Grasping the intentions of others: the perceived intentionality of an action influences activity in the superior temporal sulcus during social perception.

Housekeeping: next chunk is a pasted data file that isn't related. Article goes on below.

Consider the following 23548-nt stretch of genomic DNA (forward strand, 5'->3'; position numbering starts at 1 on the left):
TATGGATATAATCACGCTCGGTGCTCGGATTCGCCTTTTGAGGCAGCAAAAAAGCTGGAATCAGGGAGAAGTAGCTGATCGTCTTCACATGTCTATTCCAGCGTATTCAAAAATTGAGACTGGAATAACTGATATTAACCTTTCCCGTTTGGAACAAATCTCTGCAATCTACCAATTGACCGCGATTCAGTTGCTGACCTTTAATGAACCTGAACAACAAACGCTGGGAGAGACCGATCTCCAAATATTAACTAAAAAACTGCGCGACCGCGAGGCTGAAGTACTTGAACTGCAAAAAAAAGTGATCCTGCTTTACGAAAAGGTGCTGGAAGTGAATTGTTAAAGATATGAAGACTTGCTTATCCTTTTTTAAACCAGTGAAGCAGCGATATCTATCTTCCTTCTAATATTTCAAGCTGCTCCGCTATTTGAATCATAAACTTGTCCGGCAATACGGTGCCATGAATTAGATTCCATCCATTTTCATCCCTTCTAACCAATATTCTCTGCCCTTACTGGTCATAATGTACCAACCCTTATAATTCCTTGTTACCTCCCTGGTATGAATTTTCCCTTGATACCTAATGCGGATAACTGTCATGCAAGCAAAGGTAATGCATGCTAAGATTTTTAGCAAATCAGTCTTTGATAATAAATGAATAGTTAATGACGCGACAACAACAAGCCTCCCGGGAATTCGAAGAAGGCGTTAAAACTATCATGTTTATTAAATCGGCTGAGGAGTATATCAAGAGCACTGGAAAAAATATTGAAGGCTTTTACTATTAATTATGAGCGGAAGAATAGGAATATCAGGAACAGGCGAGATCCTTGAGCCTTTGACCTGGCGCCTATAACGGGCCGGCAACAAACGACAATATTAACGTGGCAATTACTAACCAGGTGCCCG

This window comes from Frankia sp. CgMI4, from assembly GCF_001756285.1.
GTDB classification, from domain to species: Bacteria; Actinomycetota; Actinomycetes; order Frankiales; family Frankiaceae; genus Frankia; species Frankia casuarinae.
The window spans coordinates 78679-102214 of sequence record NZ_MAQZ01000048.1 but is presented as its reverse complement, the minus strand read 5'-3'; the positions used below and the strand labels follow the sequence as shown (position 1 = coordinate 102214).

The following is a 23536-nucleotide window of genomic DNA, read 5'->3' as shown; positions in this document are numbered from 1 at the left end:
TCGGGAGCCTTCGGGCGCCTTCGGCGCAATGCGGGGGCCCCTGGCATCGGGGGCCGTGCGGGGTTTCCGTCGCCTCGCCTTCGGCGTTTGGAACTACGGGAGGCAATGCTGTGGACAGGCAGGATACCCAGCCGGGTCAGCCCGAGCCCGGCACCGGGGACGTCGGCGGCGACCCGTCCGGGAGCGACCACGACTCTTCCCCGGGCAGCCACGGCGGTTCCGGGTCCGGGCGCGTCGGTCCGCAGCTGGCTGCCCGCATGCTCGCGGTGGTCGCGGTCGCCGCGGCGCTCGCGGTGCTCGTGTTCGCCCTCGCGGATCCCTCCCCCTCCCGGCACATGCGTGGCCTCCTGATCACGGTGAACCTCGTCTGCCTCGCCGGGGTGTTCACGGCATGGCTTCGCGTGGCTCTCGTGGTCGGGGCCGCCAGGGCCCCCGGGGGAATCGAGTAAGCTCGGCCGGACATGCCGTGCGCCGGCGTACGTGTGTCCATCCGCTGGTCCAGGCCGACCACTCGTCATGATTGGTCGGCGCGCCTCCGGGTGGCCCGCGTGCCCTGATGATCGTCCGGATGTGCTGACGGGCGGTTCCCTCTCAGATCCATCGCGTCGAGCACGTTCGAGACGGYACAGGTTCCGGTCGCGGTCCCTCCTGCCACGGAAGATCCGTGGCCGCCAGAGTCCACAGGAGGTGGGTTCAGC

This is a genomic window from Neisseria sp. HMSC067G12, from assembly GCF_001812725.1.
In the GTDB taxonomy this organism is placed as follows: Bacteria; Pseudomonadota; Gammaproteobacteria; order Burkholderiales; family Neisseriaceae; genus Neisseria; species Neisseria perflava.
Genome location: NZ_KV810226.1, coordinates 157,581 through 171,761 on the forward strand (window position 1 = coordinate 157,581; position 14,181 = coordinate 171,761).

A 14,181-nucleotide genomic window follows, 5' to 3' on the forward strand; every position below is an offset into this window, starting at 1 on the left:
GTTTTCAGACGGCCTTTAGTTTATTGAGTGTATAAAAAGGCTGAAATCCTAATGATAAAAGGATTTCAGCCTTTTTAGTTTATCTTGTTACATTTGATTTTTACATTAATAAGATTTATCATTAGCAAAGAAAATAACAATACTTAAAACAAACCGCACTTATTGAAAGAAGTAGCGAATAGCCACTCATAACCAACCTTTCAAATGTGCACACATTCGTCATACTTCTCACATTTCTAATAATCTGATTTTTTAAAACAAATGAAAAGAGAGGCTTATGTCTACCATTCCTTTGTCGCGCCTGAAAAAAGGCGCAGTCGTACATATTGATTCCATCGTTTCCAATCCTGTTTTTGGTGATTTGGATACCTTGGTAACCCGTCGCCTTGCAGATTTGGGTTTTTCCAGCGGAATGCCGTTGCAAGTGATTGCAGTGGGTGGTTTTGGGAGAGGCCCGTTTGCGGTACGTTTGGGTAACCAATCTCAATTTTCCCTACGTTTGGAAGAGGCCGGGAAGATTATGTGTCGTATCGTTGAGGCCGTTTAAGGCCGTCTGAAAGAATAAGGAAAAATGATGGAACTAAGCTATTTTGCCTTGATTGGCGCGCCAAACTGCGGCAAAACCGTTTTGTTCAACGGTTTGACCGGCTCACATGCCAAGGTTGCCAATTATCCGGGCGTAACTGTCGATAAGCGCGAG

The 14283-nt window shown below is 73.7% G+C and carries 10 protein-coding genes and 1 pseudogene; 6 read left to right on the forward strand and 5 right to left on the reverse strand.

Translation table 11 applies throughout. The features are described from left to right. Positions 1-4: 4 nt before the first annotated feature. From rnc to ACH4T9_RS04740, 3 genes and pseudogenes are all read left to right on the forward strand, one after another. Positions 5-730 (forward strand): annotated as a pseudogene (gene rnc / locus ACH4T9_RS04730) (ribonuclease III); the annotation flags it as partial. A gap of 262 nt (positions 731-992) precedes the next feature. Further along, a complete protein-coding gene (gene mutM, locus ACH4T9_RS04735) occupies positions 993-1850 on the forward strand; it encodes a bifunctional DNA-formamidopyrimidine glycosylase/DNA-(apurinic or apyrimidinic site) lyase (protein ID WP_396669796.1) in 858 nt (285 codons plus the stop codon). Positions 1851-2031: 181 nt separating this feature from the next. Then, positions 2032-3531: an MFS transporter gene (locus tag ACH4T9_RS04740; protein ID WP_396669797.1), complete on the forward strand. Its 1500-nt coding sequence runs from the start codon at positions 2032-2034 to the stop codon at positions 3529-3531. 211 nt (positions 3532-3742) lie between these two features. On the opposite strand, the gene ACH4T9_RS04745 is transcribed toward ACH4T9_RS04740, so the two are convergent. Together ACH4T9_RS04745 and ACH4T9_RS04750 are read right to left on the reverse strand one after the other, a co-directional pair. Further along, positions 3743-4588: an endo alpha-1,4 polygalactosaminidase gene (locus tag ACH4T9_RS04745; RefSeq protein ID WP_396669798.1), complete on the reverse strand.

An explication of the neural substrates for social perception is an important component in the emerging field of social cognitive neuroscience and is relevant to the field of cognitive neuroscience as a whole. Prior studies from our laboratory have demonstrated that passive viewing of biological motion (Pelphrey, Mitchell, et al., 2003; Puce et al., 1998) activates the posterior superior temporal sulcus (STS ) region. Furthermore, recent evidence has shown that the perceived context of observed gaze shifts (Pelphrey, Singerman, et al., 2003; Pelphrey et al., 2004) modulates STS activity. Here, using event-related functional magnetic resonance imaging at 4 T, we investigated brain activity in response to passive viewing of goal- and nongoal-directed reaching-to-grasp movements. Participants viewed an animated character making reaching-to-grasp movements either toward (correct) or away (incorrect) from a blinking dial. Both conditions evoked significant posterior STS activity that was strongly right lateralized. By examining the time course of the blood oxygenation level-dependent response from areas of activation, we observed a functional dissociation. Incorrect trials evoked significantly greater activity in the STS than did correct trials, while an area posterior and inferior to the STS (likely corresponding to the MT/ V5 complex) responded equally to correct and incorrect movements. Parietal cortical regions, including the superior parietal lobule and the anterior intraparietal sulcus, also responded equally to correct and incorrect movements, but showed evidence for differential responding based on the hand and arm (left or right) of the animated character used to make the reaching-to-grasp movement. The results of this study further suggest that a region of the right posterior STS is involved in analyzing the intentions of other people's actions and that activity in this region is sensitive to the context of observed biological motions.